Is it true that any finite graph has a $K_n$ minor, where $n$ is a minimal vertex degree?

  • $\begingroup$ Not if the graph is infinite (e.g. $n=3$ and the infinite binary tree). $\endgroup$ – M. Winter Jan 31 at 14:37


The edge-graph of the icosahedron is regular of degree five, but does not have a $K_5$ minor because it is planar (Kuratowski's theorem).

  • $\begingroup$ This is a great (counter)example. $\endgroup$ – Steven Stadnicki Jan 31 at 17:00
  • $\begingroup$ Also the smallest if I am not mistaken. No $K_4$-minor means the graph has a vertex of degree 2. $\endgroup$ – Gordon Royle Feb 1 at 7:11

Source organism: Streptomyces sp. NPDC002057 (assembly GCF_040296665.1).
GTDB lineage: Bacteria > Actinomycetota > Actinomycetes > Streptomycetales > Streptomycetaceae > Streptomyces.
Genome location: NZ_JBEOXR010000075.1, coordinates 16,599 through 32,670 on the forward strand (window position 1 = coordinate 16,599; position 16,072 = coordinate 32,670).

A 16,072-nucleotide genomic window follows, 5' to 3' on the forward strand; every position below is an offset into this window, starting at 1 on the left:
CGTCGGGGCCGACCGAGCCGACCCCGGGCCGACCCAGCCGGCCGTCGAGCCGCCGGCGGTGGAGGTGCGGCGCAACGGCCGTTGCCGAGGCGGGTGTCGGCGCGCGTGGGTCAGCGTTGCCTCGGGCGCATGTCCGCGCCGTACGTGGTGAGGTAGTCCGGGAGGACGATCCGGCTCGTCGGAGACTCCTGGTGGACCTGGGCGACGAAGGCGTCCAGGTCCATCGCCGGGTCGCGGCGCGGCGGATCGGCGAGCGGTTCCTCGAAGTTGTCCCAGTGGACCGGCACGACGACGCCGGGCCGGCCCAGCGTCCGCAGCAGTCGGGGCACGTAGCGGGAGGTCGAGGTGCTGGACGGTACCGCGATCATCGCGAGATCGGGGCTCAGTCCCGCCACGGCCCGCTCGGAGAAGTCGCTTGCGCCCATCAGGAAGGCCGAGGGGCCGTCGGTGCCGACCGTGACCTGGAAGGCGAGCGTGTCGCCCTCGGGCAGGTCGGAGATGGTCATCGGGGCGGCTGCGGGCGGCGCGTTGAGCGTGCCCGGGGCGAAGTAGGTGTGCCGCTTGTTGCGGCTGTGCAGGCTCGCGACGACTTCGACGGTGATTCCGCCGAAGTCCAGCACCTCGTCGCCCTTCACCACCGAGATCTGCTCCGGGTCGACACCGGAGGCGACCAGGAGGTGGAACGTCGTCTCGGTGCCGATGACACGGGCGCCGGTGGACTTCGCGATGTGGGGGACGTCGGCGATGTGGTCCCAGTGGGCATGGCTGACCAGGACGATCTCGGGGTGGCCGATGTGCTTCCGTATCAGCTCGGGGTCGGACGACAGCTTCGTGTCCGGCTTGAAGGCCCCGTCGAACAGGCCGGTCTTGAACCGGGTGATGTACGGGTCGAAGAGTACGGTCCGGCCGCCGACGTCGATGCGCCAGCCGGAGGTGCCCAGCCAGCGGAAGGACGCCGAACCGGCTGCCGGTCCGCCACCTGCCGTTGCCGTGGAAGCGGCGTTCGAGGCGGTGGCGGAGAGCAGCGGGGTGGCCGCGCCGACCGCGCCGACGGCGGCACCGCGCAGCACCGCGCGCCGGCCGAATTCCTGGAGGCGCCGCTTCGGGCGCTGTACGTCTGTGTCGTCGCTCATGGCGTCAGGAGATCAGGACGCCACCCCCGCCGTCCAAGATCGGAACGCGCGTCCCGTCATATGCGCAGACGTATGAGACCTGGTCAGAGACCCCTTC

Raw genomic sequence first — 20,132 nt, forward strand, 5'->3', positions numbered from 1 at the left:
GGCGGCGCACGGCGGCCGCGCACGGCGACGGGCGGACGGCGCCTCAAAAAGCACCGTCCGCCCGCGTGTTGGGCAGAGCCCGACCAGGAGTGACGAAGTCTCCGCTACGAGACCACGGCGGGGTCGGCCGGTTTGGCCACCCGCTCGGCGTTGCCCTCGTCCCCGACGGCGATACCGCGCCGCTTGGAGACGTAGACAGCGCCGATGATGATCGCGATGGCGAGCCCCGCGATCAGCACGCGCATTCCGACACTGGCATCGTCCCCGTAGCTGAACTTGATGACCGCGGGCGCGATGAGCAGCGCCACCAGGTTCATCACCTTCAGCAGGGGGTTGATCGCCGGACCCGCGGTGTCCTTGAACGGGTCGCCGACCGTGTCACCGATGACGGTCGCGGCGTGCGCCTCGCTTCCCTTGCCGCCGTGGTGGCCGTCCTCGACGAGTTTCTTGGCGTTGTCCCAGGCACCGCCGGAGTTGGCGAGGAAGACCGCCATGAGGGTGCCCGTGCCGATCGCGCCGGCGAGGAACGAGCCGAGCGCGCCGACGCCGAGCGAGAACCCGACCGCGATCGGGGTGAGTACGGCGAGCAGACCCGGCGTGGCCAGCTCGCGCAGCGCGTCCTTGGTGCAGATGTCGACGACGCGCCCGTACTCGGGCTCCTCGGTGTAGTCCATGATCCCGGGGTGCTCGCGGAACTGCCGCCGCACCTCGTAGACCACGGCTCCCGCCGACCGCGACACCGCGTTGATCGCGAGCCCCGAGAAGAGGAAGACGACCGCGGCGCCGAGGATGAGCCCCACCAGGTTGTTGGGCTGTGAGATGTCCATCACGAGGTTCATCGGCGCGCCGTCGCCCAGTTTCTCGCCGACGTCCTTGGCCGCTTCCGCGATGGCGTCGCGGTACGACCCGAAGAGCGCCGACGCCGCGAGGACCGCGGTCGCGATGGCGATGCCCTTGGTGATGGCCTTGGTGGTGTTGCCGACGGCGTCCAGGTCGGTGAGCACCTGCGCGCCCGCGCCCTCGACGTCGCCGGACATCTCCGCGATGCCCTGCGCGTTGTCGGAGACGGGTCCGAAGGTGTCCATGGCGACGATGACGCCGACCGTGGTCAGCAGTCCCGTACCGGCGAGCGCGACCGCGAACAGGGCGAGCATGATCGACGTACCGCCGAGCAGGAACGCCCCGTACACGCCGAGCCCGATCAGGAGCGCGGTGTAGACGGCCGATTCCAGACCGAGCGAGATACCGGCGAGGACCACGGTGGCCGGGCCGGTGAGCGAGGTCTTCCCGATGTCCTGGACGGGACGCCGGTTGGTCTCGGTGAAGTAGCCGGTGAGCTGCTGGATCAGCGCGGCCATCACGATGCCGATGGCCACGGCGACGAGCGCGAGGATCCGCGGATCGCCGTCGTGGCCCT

More generally, it is a classic result (independently due to Kostochka and Thomason) that minimum degree $O(n \sqrt{\log n})$ suffices to force a $K_n$ minor, and conversely, there are graphs with minimum degree $\Omega(n\sqrt{\log n})$ that do not contain a $K_n$ minor. Moreover, we know precisely what the constant term should be. See here to access the paper by Thomason.

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    $\begingroup$ Where can I read about this in detail? $\endgroup$ – Eschatum Verus Feb 1 at 3:00
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    $\begingroup$ I added a link to the corresponding paper by Thomason. Note that Thomason's result is stated for average degree, but every graph with average degree $d$ contains a subgraph of minimum degree $\frac{d}{2}$. $\endgroup$ – Tony Huynh Feb 1 at 5:22

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